#83 Encrypt a message
on the off-chance I ever want to become a whistle-blower.
Back in primary school, it was so simple to send coded messages.
But then we graduated to word processors and the level of sophistication increased. Lemon juice was out.
Instead, you could send a friend a seemingly innocent computer message that wouldn’t cause any problems if her mother found it:
Sally, of course, knows there’s a secret message encrypted in this innocuous double-spaced word document, and all she has to do is highlight every blank line and change the white print Alison has used into red print to reveal the true plan:
I’m not suggesting I would ever have done this
In a similar vein, I’ve read work references that on the surface, read positively:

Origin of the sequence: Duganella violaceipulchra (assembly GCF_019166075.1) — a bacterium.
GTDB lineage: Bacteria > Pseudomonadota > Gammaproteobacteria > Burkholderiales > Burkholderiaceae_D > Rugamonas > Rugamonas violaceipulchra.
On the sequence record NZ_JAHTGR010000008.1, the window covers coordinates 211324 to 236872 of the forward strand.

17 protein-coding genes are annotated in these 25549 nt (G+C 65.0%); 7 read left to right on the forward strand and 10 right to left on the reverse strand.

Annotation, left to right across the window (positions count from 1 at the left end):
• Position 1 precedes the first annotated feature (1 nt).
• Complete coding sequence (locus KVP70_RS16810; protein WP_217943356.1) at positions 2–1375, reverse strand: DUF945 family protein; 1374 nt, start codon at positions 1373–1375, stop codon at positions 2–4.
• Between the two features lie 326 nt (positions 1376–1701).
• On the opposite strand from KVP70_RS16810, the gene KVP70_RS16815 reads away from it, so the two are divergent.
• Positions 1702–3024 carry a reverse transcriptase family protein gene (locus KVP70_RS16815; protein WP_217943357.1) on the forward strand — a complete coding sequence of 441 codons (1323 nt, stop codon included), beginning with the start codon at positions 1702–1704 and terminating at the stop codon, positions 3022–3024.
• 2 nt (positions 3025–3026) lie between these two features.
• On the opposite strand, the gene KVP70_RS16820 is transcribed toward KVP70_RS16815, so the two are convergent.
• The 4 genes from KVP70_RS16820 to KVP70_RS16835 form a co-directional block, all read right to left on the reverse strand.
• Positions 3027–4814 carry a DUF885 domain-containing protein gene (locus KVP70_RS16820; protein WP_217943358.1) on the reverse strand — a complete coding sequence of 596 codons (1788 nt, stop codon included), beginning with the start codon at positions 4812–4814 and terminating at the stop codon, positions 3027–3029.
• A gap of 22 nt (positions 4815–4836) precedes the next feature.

but when decoded—by reading every alternate line instead—reveal an entirely different message
A friend once sent me an email that opened on my iPad looking like this intriguing, encrypted message:
So I turned to trusty Google to ask ‘How do I encrypt an email?’
Suffice to say that if becoming a whistleblower isn’t frightening enough, try understanding advice given by a computer geek.
I knew there was a reason I’ve always been an Apple girl.
I’m beginning to suspect that this world of espionage is not for the fainthearted—or the feebleminded.